By Sam Adams | Criticwire July 8, 2014 at 11:28AM
Participant Media, the politically progressive company founded by eBay's Jeff Skoll, has been developing quantitative tools to evaluate how effective its movies are at fomenting social change, a development that has some filmmakers crying foul.
To get the answers it wants, Participant is developing a measuring tool that it calls the Participant Index, assisted in the effort by the Annenberg school’s Media Impact Project. In rough parallel to the Nielsen television ratings, the still-evolving index compiles raw audience numbers for issue-driven narrative films, documentaries, television programs and online short videos, along with measures of conventional and social media activity, including Twitter and Facebook presence.
The two measures are then matched with the results of an online survey, about 25 minutes long, that asks as many as 350 viewers of each project an escalating set of questions about their emotional response and level of engagement.
Did it affect you emotionally? Did you share information about it? Did you boycott a product or company? Did it change your life?
The Participant Index ranks movies and TV shows on two 100-point scales, one for "emotional involvement" and another for whether it provoked viewers to take concrete action: Jehane Noujaim's "The Square," about the recent political upheaval in Egypt, scored a 97 in the first category but only 87 in the second, for an average of 92.
It's not surprising that documentarians like Robert Greene, whose "Actress" explores the porous boundary between professional acting and the performance of everyday life, recoil from the notion that movies can be reduced to a single numerical value, especially one that effectively boils down to "How well would this movie work as an Upworthy post?" One of Participant's most commendable characteristics has been its willingness to finance movies, especially fiction features, that don't emphatically underline their messages. Steven Spielberg's "Lincoln" may, as the Times article puts it, "counsel... civic engagement," but it does so with a relatively light touch, and movies like Steven Soderbergh's "Contagion" and Breck Eisner's remake of "The Crazies" keep their politics on the level of subtext.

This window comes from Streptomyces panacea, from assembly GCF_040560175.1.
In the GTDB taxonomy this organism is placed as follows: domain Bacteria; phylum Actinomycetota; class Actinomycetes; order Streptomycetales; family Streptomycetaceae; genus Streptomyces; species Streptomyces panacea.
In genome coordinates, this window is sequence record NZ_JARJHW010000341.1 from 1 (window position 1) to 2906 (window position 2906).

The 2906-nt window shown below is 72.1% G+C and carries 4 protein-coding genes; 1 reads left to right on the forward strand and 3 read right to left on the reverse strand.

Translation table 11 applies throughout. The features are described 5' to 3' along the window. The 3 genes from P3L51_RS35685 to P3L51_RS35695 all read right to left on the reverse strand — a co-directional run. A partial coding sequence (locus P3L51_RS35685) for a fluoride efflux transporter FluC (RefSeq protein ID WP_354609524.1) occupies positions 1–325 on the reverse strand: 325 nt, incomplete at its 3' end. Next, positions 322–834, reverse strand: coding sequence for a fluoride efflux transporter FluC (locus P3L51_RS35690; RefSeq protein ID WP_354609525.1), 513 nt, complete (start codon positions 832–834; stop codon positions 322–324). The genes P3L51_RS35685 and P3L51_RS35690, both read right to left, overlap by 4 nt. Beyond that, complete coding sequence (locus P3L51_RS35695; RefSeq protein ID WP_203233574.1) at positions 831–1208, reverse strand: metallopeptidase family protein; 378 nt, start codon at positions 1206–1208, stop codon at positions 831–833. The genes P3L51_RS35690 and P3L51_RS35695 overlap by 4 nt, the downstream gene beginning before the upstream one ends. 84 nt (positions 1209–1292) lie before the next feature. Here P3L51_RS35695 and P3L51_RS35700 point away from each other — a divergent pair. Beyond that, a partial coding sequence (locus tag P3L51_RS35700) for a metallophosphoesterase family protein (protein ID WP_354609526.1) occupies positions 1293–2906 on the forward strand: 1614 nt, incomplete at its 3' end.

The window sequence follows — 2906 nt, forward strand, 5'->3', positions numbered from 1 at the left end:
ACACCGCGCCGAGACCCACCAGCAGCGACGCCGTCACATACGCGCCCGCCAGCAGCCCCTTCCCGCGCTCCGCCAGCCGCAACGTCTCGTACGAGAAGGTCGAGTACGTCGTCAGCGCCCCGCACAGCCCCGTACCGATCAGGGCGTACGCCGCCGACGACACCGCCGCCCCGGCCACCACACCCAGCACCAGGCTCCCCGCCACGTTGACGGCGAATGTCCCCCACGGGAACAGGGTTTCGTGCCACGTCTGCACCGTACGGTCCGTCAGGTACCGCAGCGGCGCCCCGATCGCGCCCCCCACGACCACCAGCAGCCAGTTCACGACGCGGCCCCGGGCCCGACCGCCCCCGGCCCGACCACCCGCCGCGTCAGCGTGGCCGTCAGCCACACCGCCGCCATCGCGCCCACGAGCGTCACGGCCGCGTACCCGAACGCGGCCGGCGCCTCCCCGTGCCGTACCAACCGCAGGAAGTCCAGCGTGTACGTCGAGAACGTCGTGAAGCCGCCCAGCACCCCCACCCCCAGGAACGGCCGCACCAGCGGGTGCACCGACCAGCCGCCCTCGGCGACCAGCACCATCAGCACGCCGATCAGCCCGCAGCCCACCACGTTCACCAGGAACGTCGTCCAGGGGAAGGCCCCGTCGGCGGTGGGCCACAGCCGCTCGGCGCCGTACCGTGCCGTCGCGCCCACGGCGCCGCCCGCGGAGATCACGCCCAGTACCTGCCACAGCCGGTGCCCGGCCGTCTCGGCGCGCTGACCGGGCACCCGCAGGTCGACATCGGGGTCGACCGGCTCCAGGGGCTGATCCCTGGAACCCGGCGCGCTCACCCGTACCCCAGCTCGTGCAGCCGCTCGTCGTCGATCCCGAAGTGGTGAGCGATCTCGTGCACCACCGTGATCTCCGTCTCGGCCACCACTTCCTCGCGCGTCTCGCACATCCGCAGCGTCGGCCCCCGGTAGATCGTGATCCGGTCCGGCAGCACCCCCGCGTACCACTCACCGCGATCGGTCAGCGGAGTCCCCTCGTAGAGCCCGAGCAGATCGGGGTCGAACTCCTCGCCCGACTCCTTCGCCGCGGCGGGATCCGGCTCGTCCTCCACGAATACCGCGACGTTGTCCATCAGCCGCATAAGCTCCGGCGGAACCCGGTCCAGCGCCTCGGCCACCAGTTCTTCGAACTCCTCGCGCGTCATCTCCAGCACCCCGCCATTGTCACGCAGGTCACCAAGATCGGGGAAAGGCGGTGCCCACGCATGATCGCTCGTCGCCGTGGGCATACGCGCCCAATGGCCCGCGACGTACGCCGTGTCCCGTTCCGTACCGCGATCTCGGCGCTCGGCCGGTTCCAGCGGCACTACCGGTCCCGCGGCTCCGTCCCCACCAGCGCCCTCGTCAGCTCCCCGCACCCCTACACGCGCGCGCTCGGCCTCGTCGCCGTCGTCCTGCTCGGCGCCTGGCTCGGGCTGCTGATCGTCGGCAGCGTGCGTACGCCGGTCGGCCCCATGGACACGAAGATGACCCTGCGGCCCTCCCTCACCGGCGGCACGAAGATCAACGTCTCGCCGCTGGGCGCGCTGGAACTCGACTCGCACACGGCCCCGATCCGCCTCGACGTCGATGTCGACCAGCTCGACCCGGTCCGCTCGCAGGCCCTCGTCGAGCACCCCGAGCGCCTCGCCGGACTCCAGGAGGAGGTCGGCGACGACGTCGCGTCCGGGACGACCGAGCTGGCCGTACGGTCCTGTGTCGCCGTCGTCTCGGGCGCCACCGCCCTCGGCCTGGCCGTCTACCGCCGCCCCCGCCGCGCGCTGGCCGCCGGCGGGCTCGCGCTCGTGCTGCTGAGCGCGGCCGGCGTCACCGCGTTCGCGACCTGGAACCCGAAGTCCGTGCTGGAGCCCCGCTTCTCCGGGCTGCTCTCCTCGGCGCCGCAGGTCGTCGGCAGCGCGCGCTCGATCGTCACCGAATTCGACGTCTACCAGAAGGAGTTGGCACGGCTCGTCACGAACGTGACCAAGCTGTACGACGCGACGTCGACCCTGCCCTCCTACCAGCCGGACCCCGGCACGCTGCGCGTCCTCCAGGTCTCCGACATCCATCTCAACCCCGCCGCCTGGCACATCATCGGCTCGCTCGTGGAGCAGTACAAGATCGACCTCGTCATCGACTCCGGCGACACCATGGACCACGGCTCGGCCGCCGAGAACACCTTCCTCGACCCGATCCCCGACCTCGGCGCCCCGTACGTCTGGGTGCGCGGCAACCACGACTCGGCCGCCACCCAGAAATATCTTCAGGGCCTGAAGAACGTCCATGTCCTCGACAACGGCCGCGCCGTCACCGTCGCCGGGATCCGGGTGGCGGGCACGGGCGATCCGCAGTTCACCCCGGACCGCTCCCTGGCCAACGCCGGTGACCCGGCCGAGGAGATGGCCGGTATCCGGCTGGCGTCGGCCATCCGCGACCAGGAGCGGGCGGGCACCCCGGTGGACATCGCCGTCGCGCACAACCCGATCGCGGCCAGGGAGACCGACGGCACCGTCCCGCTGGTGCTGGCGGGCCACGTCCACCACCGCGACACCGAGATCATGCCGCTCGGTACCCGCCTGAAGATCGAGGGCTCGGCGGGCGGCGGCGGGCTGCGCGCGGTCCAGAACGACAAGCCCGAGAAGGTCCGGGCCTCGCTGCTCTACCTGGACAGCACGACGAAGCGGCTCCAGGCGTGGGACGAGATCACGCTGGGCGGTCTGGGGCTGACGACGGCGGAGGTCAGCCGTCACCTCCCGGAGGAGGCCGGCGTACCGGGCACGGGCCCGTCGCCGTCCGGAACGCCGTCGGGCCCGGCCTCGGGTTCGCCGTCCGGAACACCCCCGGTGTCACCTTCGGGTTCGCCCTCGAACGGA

Participant has an explicit agenda, and it only makes sense to try and evaluate how effectively that agenda is being met — whether they are, in effect, getting their money's worth. It's certainly fair to wonder whether this kind of measurement might lead to more heavy-handed proselytizing, more documentaries that end with the equivalent of a "Click here to save our planet" button. But there's a ray of hope:
Over all, said Marc Karzen, a social media entrepreneur whose company, RelishMix, advises film and television marketers, Participant will most likely affirm what is becoming clear to conventional film studios: Impact can be less about persuasion than nudging an audience to go where it is already pointed.
“You have to embrace your fans, not shout at them,” Mr. Karzen said. “They need to be inspired to spread the word.”
In other words, you have to preach to the choir, and not about hellfire and brimstone. A movie like "Fahrenheit 9/11," may rile up audiences — and reap financial rewards — with its polemical claims, but its impact in even the medium term seems to be virtually nil. Ditto the Participant-financed "An Inconvenient Truth," which brought a slew of facts to an debate that, at least in the political arena, plays out largely in the realm of rhetoric and emotion. (Climate-change deniers don't have facts on their side, but they unfortunately don't seem to need them.) Movies can change minds, but more often they help to sharpen them, inspiring and focusing them, although I do wonder whether short-term involvement might in fact be the enemy of long-term political involvement. (See Brecht, Bertholt.) The best political documentaries leave viewers with concerns that can't be salved with a quick donation or a signature on an online petition. They ask their audiences not only to make change, but to change themselves.